Confused by the title? Well, read on and all will become clear.

I’m a fan of 3D action games in general, and I’m currently working my way through two of them, which has inevitably led me to draw comparisons between the two of them. And as it turns out, one of them comes out on top of the other. Or rather, one of them completely curbstomps the other.

To start, let’s talk about Bayonetta.


I’d been looking forward to Hideki Kamiya’s first project after leaving Capcom, and Bayonetta absolutely doesn’t disappoint. It’s fast-paced and unforgiving, and the combat mechanics are great to play around with. The idea behind Witch Time is easy to understand at first glance, but actually putting it to good use is where the fun lies. Your attacks don’t put enemies into hitstun immediately (unlike most 3D hack-and-slash games), so weaving in dodges with your attack strings to activate Witch Time mid-combo is the key to keeping up a good offense. On top of this there’s the Dodge Offset mechanic that lets you attack immediately after dodging, which I’m still trying to figure out. On top of this, every level introduces something like three to four new enemy types and mixes them up to keep you on your toes.

My only complaint is the QTE sequences that seem to kick in at random intervals, often resulting in instant death if you fail them – an annoying blemish on an otherwise excellent game, especially considering that your end-of-level ranking is severely crippled if you have to use continues to complete the level. But otherwise, I’m really glad I bought this game, and I’m looking forward to playing a lot more of it.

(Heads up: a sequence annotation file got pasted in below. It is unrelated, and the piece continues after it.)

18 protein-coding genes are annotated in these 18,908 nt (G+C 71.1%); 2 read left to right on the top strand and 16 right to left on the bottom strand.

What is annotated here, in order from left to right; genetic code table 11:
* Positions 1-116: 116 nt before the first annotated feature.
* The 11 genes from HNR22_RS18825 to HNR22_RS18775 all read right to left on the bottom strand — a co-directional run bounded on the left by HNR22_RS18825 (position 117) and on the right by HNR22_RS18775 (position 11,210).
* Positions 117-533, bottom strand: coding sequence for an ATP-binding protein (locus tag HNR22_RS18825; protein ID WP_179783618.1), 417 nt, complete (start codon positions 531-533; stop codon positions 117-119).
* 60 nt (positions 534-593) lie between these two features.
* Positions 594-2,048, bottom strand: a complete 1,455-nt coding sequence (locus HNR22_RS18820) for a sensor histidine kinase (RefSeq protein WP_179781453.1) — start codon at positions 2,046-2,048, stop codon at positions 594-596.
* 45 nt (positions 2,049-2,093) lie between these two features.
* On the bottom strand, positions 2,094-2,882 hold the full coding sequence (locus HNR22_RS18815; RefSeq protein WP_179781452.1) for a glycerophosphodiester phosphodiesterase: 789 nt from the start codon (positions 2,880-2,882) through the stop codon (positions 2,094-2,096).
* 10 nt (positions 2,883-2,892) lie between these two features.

That said, it vastly outshines the other 3D action game I’ve been playing alongside it – Metroid: Other M.


The game starts out strong enough, with a decent level of difficulty, although the one thing you notice straight away is that there isn’t really much substance to the combat. It’s fast-paced, to be sure, but Samus auto-locks to anything in a wide cone in front of her, and dodging is pulled off reactively rather than proactively (you press a direction on the d-pad when there’s an active enemy attack on the screen), so there’s very little risk of mistiming your dodges. The first-person mode is a little disorienting at first, but it works ok for the few times you need to fire missiles at enemy weak points.

Unfortunately it’s all downhill from there. As you collect powerups and, um, ‘gain’ abilities, the combat doesn’t really get any harder, and once you get the charge beam and diffusion beam you might as well put down the controller and walk away. You can beat most of the enemy encounters by just running around in circles, charging a shot, turning in the enemy’s general direction and releasing the button. And once you figure out that you can instantly charge a shot while dodging…well, yeah.

On top of that the game forces you to use this ridiculous Wiimote-only control setup that makes you use the d-pad to dodge, one button to fire and one button to jump. Would it have been so bad to include a GameCube controller or Classic Controller setup? Hell, a proper controller would have probably forced the developers to come up with a more interesting combat system.

Honestly the only reaction this game elicits from me is ‘wow, did Team Ninja really make this game?’ I still remember how the Ninja Gaiden Sigma demo kicked my ass, so seeing a game like this come from them makes me feel like I’m being trolled. I know that drawing comparisons to Super Metroid is silly since the two games are in different genres, but if there was a game that could have shown how to do a free-roaming 3D action game with the same veneer of non-linearity as Super Metroid, this could have been it. This should have been it. Unfortunately, it wasn’t.

(I’ve got one more ‘Comparison Theatre’ coming up soon…if you want a hint what the topic will be, here’s a hint: YOUはSHOCK!)

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